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Branch retina vein occlusion combined with angle-closure glaucoma is associated with a mutation in BEST1: a case report



It is rare for a patient to be diagnosed with branch retina vein occlusion (BRVO), angle-closure glaucoma (ACG) and autosomal recessive bestrophinopathy (ARB). ARB is strongly associated with ACG. Although glaucoma is a significant risk factor for RVO, there is a plausible relationship between ACG and BRVO. To discuss correlation of these diseases is necessary.

Case presentation

The genetic testing and medical treatment of a patient with ocular fundus diseases and ACG were recorded. We present a 47-year-old male patient with BRVO who was diagnosed with angle-closure glaucoma and a homozygous mutation of c.140G > A (p.R47H) in BEST1. Intravitreal ranibizumab was administered in combination with three antiglaucomatous eyedrops to lower intraocular pressure (IOP) in the right eye. One month later, BCVA improved to 0.3. IOP was controlled at 13 mmHg.


ACG was likely combined to ARB, while there’s a plausible relationship between ACG and BRVO.

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Mutations in the BEST1 gene are associated with a wide range of ocular phenotypes, including autosomal recessive bestrophinopathy (ARB). ARB is clinically characterized by central visual loss from subretinal fluid or macular edema and characteristic retinopathy consisting of punctate flecks [1]. Recently, ARB has been associated with hypermetropia and angle-closure, which are predispositions to narrow-angle glaucoma [2].

There is no denying that glaucoma coexists with retinal hemodynamic abnormalities. Additionally, it has been suggested that the pathogenesis of retina vein occlusion (RVO) is associated with glaucomatous anatomic changes [3]. Here, we present a case of angle-closure glaucoma (ACG) associated with a BEST1 homozygous mutation of ARB and a combined branch retina vein occlusion (BRVO) and analyze the correlation of these diseases.

Case presentation

A 47-year-old male presented to the First Affiliated Hospital of Suzhou University with a 2-week history of worsening visual acuity in the right eye. The patient stated that he had not any systemic diseases including hypertension and diabetes. The best corrected visual acuity was 0.08 in the right eye (OD) and 0.3 in the left eye (OS). In the right eye, the peripheral anterior chamber depth (ACD) was shallow. The pupil was dilated and was not sensitive to light (Fig. 1A). Shallow peripherally anterior chamber was observed in left eye (Fig. 1B). A circumferential grade IV in Scheie grading was observed in static gonioscopy, and almost 5 clock hours open in the right eye was observed in dynamic (Fig. 1C). No significant peripheral angle chamber synechia was found in the left eye (Fig. 1D). Fundus examination revealed superior intraretinal hemorrhages with an enlarged optic disc. Intraocular pressure (IOP) were 33 mmHg OD and 17 mmHg OS. The ACD was 1.79 mm in the right eye and 2.27 mm in the left eye. The axial length (AL) was 22.02 mm in the right eye and 22.65 mm in the left eye. At the first visit, the patient was diagnosed with BRVO and ACG.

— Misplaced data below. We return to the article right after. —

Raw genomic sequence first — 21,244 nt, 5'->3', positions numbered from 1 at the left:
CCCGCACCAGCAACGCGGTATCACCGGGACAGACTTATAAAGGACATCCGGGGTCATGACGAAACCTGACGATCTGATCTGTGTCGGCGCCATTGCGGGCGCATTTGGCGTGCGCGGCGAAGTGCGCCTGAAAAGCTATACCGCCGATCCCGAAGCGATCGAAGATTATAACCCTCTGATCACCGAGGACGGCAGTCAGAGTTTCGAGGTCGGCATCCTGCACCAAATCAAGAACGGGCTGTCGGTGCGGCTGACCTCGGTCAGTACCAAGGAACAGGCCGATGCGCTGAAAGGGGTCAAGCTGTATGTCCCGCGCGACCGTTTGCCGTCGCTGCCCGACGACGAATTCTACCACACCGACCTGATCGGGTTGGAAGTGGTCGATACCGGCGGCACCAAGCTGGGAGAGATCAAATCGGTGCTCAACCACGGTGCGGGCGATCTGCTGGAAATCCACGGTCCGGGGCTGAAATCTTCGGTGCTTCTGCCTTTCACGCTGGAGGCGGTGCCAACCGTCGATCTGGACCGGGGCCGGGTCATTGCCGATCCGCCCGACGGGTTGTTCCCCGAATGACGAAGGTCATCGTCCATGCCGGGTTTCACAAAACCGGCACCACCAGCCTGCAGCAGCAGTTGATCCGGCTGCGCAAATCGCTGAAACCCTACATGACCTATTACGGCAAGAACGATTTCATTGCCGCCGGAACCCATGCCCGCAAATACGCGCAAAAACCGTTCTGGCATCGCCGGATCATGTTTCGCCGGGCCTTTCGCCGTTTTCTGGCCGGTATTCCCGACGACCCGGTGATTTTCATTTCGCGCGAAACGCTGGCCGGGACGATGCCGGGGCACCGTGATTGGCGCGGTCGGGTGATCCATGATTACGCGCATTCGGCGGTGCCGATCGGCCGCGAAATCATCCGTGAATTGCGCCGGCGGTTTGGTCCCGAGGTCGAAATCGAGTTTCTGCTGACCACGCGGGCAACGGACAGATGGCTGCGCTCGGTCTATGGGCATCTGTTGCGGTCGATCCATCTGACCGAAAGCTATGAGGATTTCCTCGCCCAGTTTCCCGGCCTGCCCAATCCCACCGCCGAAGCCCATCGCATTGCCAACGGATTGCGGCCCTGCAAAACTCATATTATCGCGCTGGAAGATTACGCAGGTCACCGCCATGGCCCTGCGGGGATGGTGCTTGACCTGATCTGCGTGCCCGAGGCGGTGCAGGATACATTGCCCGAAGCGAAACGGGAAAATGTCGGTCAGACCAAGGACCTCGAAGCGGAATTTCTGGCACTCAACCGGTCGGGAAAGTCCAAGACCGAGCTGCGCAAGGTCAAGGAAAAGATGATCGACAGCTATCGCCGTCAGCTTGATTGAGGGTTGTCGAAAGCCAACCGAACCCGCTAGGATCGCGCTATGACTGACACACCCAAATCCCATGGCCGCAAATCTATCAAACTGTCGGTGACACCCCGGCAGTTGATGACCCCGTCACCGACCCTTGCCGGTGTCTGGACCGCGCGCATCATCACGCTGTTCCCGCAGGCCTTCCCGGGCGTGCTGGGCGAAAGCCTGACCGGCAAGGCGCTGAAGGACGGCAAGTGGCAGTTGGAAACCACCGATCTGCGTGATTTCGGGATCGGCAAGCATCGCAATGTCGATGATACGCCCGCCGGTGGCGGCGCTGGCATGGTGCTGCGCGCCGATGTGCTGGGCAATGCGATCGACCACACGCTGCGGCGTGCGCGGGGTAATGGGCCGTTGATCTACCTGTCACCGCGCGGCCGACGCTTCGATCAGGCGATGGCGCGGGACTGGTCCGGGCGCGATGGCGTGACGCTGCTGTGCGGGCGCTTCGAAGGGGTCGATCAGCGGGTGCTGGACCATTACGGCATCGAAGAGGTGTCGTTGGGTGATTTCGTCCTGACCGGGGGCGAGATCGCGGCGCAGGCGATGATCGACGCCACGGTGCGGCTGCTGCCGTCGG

Fig. 1
figure 1

Photos of the patient. A Ocular anterior-segment image of the patient showing a peripheral iris bombe in the right eye (red arrow). B Ocular anterior-segment image of left eye. C Slit-lamp anterior-segment photography of the peripheral chamber. Anterior synechia in the right eye (white arrow). D Photography of the peripheral chamber of left eye. E, F Color fundus photographs of the right eye and left eye showing vitelliform deposits in macular and retinal hemorrhages. The superior temporal vein is occluded in the optic cup (black arrow)

It is worth noting that fundus examination revealed pale-yellow deposits in the macula with subretinal fluid in both eyes, besides vascular changes and intraretinal haemorrhages in superior temporal capillaries trajectory in the right eye (Fig. 1E, F). OCT revealed significant accumulation of subretinal fluid, macular cystoid edema and high-reflective deposition on the retinal pigment epithelial (RPE) layer in the right eye. Additionally, fluid under the retinal neurosensory layer (RNFL) with vitelliform lesions (chorioretinal hypertrophic scarring and disruption at the RPE layer) was observed in the left eye (Fig. 2A, B).